– There’s a shot of Jane jumping off a building using a purse as her anchor that’s pretty baller.

– Angelina Jolie, generally.

– What I thought was a parody of rom-com sex scenes. You know that trope where a couple hooking up for the first time enters an apartment and in their crazy passion knock into everything in their path? The Smiths’ tear-the-house-apart-fight scene looks a lot like this, with similar musical accompaniment, as the two barrel each other into walls and take cheap punches. Unfortunately, this almost parody is immediately followed by an actual rough-sex montage that sort of undercuts my idea that the joke was intentional.

– Explosions

– Kerry Washington. I didn’t know who she was ten years ago. Now I imagine her as Olivia Pope backstory. Olivia works for a big assassin agency, her boss kills everyone else so she can stay married to her assassin husband, and Olivia moves to DC to put her knowledge of spy tactics to better use.

– There was a scene with a baby and a two-second close up of the baby’s face. I enjoyed this both because I always enjoy looking at young mammals and because it was a rare moment of deliberate editing to contrast Jane’s discontentedness with the baby’s just-threw-up-on-mom-glee.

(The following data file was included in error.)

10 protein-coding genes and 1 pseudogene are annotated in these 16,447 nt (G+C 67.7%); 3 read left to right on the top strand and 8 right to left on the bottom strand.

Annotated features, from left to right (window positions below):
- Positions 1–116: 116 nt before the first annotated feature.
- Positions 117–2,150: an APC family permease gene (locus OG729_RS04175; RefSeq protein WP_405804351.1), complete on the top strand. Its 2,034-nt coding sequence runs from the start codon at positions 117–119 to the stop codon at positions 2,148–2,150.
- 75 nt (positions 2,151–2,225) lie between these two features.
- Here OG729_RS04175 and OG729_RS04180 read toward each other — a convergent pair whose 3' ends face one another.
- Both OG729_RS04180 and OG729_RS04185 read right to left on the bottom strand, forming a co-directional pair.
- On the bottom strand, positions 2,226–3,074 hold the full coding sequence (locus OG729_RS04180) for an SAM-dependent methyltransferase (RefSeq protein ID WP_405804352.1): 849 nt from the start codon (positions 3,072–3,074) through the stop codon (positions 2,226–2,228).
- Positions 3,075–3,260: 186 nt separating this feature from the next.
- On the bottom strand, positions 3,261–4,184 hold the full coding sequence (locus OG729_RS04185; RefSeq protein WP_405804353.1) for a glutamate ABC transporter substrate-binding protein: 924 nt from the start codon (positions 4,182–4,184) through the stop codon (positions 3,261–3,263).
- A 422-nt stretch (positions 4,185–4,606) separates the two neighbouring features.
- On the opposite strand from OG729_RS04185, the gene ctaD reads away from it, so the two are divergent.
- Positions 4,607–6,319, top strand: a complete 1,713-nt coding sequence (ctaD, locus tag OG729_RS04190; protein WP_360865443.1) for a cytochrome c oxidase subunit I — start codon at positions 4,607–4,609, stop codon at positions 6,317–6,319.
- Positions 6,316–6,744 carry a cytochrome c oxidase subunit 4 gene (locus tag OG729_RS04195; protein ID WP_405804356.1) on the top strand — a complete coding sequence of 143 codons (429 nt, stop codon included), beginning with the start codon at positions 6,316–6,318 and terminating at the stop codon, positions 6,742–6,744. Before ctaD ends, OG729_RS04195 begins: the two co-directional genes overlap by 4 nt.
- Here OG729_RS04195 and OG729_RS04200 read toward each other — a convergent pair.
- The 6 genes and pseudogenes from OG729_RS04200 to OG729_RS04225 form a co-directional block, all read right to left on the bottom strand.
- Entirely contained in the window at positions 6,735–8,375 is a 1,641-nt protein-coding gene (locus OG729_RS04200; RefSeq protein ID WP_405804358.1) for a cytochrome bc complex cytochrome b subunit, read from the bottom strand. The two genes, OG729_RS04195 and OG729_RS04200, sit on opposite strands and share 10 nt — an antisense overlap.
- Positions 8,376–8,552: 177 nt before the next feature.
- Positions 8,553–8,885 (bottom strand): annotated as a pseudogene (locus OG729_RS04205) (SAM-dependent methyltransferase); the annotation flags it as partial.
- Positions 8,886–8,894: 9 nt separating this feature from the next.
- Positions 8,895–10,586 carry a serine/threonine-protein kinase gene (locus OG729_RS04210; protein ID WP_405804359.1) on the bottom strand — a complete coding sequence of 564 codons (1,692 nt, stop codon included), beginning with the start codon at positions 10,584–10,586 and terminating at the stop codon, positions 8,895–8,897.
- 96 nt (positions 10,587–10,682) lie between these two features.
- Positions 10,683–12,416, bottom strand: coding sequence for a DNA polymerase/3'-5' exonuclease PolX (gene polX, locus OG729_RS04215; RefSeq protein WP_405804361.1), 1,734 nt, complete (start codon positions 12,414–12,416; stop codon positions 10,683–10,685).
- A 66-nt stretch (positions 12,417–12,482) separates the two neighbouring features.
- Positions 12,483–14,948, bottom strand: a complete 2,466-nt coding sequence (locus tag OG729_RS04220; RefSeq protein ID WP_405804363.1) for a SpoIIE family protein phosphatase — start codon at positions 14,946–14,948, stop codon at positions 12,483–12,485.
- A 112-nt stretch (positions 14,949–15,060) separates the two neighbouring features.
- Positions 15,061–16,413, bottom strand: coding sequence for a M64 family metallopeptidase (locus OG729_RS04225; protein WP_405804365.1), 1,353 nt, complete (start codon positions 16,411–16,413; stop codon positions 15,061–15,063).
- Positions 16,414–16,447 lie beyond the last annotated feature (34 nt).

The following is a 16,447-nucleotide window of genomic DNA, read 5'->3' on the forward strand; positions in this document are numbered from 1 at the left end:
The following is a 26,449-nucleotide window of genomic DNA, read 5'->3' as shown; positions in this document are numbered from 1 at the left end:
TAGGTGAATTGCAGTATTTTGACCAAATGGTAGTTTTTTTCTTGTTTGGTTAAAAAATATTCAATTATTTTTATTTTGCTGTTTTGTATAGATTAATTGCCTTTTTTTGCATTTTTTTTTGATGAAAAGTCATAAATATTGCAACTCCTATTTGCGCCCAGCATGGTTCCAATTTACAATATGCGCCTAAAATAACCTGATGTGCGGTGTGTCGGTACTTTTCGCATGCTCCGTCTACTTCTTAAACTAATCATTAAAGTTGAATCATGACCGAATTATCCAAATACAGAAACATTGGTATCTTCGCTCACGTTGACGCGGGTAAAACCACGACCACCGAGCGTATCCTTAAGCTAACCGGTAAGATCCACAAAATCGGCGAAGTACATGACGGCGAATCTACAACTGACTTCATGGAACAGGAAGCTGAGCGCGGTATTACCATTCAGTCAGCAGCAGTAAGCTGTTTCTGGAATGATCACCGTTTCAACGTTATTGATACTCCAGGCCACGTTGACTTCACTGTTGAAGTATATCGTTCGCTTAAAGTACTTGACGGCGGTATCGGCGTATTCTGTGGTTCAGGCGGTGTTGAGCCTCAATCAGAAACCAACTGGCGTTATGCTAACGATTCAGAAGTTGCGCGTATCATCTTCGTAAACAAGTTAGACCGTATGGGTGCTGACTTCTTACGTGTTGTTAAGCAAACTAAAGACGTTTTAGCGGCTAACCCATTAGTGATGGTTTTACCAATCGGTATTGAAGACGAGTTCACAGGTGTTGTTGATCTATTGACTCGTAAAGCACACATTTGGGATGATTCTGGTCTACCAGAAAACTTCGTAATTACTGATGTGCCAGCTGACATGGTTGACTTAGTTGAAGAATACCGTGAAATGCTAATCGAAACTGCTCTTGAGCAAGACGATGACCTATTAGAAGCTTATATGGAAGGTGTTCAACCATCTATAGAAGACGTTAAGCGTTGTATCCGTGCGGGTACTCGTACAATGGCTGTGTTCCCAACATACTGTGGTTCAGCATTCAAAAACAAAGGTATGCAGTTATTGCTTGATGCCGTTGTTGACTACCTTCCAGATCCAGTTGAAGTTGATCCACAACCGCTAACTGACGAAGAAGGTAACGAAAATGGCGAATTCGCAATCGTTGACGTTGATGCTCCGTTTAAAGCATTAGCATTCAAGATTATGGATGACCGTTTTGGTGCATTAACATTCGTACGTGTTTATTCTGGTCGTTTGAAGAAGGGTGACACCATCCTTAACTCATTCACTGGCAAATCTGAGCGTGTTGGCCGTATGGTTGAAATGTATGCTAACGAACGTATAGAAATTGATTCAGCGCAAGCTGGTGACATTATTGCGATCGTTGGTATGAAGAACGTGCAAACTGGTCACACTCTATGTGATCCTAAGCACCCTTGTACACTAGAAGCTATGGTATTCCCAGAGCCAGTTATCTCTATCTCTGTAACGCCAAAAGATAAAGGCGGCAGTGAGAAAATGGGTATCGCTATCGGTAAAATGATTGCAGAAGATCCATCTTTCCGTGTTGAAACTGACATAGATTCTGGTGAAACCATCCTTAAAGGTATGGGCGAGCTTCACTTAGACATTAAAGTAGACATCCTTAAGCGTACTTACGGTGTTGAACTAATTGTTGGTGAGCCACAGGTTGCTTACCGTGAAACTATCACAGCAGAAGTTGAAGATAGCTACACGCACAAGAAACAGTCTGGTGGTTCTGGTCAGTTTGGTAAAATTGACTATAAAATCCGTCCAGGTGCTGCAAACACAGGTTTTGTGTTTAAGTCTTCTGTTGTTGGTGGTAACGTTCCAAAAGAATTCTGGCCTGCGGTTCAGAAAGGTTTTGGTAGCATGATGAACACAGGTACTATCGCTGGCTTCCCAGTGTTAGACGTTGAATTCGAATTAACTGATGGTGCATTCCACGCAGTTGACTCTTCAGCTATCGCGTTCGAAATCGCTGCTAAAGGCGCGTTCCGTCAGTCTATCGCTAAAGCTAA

smith3

Free-Floating Thoughts: more stuff I could complain about

– For fun, the characters engage in what James called “Mountain Dew Extreme Sports”: boxing and canyon rock climbing. Jane does the latter, which is more evidence for her superiority.

– The Smiths keep their spy gear in gender-normative locations. She’s got knives in the oven. He’s got guns in the garage.

– Vince Vaughn’s character is really gross. He makes a racist sex joke about ice cream flavors to the waitress at the diner where he is apparently a regular.

– Jane talks to herself a lot.

– The Smith house looks like no one’s home ever. It is huge. They sit down to dinner at opposite ends of a candlelit table, a table long enough to provoke arguments about being unable to reach for the salt. Other than Mr. Burns, who does that?

– Finally this bit of moving dialogue, delivered as the characters race home to kill each other:
“The first time we met, I thought you looked like Christmas morning.”
“Why are you telling me this now?”
“I guess in the end you start thinking about the beginning. I thought you should know.”

smith2

Advertisements